Sovereign Analysis /

Ukraine: IMF finally approves first review of SBA, agrees programme extension

  • Approval allows US$699mn disbursement, bringing total so far to US$2.8bn, 56% of the total available

  • IMF also approves six-month programme extension to June 2022, as expected

  • However, despite the good news, escalating tensions with Russia weigh on the bonds; retain Hold

Ukraine: IMF finally approves first review of SBA, agrees programme extension
Stuart Culverhouse
Stuart Culverhouse

Head of Sovereign & Fixed Income Research

Tellimer Research
23 November 2021
Published byTellimer Research

The IMF Executive Board approved the long-delayed first review of Ukraine's Standby Arrangement (SBA) yesterday. The decision was expected after the date of the board meeting was added to the board schedule recently and follows the staff-level agreement announced on 18 October.

Recall, the US$5bn 18-month SBA was approved in June 2020 but completing the first review, which is now over a year late, has been subject to repeated delays.

Board approval of the first review allows the disbursement of US$699mn, bringing total disbursements under the programme so far to about US$2.8bn, some 56% of the total available (while this sounds grand, in practice, there have only been two disbursements – the initial US$2.1bn disbursement on programme approval in June 2020 and this one).

The Board also approved a six-month extension of the original 18-month programme to end-June 2022, which was expected as it had been announced at the time of the staff-level agreement, and a re-phasing of programme disbursements (the new schedule has not been made public yet).

Another US$2.2bn remains under the original programme. It is not clear whether the programme will move to quarterly reviews (which is close to what the review schedule had originally envisaged) over the final six months, which one might assume could entail remaining disbursements being divided equally between two more reviews.

In any case, as we've noted before, it's not so much about the money, or the timing of the review schedule, it's more about compliance with the programme and what this signals about the government's commitment to market-oriented policies.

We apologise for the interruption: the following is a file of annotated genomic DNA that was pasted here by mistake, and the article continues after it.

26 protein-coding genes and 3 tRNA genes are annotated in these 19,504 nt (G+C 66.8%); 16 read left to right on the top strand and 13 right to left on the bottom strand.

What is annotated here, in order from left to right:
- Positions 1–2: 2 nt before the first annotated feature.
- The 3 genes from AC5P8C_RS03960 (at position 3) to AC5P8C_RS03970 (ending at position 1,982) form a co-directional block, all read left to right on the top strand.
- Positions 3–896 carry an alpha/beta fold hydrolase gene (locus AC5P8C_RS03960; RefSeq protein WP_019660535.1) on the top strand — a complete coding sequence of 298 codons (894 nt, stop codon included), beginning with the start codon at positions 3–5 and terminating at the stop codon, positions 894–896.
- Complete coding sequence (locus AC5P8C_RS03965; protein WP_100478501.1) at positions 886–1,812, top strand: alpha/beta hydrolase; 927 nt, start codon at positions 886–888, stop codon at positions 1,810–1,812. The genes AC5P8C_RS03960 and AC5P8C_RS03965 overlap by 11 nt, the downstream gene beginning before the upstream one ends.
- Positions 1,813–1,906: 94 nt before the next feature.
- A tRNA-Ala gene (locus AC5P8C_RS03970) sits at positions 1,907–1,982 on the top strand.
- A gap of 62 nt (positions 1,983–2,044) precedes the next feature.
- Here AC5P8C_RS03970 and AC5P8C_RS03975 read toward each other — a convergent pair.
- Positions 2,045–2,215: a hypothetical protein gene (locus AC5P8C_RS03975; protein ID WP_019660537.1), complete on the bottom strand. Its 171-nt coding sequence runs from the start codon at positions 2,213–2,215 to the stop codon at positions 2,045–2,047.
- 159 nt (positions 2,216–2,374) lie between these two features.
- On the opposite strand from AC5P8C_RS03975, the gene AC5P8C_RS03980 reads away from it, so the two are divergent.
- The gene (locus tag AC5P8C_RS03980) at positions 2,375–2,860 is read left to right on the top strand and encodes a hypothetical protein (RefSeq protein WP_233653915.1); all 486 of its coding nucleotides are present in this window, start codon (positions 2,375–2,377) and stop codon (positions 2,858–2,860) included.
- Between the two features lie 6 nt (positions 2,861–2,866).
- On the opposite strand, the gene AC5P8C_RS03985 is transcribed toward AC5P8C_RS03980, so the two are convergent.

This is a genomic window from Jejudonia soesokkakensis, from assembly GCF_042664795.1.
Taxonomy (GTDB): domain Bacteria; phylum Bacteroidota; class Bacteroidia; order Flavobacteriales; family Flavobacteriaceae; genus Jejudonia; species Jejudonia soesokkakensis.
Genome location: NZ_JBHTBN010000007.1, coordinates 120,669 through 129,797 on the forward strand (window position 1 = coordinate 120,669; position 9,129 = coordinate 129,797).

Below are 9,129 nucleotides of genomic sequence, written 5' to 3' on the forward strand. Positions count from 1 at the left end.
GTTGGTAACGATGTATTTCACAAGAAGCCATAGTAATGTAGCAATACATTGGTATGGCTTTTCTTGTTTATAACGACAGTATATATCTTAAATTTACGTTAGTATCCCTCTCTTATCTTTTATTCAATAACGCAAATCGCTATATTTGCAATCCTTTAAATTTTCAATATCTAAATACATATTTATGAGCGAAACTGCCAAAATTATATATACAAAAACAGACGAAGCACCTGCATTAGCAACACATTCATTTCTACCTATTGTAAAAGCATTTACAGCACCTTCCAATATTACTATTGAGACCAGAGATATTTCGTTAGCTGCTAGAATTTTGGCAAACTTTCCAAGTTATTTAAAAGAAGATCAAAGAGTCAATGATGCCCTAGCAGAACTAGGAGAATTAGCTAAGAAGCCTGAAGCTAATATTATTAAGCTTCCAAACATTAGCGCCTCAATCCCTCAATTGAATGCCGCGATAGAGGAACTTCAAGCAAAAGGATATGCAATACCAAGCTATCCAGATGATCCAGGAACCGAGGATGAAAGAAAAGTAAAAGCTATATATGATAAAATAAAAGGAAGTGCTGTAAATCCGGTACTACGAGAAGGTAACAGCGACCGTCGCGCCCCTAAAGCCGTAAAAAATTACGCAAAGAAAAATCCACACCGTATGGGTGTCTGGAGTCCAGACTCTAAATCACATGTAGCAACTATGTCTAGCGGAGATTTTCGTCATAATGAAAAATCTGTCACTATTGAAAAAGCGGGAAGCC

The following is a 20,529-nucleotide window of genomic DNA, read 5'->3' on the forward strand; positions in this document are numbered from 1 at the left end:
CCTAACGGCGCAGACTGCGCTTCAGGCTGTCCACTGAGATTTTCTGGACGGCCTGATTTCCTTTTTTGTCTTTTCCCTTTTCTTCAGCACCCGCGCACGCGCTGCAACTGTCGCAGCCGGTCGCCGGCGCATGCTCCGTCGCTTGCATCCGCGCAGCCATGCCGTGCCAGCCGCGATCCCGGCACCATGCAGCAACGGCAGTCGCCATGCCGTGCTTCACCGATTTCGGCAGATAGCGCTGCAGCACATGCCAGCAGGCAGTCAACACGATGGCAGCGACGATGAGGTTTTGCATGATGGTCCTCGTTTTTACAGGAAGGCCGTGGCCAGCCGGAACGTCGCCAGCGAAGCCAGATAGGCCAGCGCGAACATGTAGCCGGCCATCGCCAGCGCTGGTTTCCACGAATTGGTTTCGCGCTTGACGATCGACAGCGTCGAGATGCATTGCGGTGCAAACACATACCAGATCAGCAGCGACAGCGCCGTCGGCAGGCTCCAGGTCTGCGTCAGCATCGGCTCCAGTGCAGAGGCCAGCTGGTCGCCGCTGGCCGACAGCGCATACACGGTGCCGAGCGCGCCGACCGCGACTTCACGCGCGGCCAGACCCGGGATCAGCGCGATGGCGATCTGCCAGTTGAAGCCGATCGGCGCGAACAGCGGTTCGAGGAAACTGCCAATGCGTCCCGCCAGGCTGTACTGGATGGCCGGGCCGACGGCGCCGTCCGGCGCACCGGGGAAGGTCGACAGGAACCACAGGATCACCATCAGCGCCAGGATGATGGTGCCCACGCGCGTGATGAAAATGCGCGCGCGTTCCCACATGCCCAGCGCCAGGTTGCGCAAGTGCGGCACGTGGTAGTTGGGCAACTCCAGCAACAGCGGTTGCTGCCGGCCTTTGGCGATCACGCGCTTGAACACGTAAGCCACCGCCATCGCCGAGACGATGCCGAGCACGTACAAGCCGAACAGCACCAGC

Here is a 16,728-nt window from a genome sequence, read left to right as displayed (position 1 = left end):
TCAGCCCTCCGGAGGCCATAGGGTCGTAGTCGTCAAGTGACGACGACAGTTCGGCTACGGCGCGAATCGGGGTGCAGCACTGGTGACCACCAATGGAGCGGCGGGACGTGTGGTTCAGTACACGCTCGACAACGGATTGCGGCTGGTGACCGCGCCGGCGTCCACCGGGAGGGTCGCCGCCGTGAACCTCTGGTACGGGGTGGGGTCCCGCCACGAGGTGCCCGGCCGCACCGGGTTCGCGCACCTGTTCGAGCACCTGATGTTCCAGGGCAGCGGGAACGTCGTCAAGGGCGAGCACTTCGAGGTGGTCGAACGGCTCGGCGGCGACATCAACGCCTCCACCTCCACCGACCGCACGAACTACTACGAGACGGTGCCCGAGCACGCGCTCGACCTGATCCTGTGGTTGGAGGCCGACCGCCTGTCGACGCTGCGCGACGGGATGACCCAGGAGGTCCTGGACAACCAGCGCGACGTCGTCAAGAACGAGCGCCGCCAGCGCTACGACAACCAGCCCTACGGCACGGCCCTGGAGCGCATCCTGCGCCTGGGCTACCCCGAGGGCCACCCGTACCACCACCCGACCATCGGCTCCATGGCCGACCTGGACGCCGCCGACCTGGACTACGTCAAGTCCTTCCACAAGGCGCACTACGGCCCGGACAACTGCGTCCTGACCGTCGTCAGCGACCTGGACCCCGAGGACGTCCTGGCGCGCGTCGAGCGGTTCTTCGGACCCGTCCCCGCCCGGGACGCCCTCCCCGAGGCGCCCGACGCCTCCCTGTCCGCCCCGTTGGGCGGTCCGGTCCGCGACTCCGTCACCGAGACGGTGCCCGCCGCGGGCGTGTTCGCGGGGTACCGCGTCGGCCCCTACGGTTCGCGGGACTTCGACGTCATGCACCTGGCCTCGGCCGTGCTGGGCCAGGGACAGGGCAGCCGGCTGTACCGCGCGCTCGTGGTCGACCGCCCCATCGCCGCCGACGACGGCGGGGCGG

Board approval was subject to a waiver on the non-observance of the December 2020 performance criterion on government guaranteed debt, but this seems a minor issue and the government has taken corrective action.

Otherwise, the IMF's short statement gave little else away. It reiterated the five key pillars of the programme: (i) fiscal sustainability, (ii) safeguarding central bank independence, (iii) strengthening the financial sector, (iv) the anti-corruption framework and judicial reform, and (v) improving the business environment and strengthening corporate governance.

Nor did the statement include the usual Executive Board chairperson's statement, which the press release noted will follow. We await publication of the staff report for more detail.

We retain our Hold recommendation on the US$ bonds, although the bonds have been on a weakening trend in recent weeks which has accelerated this week. Yields on the 2032s closed last week at 7.4% (z-spread 609bp) on a mid-price basis as of cob 19 November on Bloomberg, itself about 40-50bp wide of recent levels and 100bp wide of its lows in September before the general market sell-off. However, yields have risen sharply this week, rising 51bp yesterday (Monday) and a further 18bp today (Tuesday) at the time of writing. Yields now sit at around 8.1%, back to the level of a year ago. The price has fallen by 5pts since Friday (from par to US$95).

We suspect the sharp weakening this week reflects an escalation of rhetoric amid rising tensions with Russia, as we recently noted, amid alarming media reports that Russia is planning a winter invasion.

Yield on Ukraine 2032 US$ bond (%)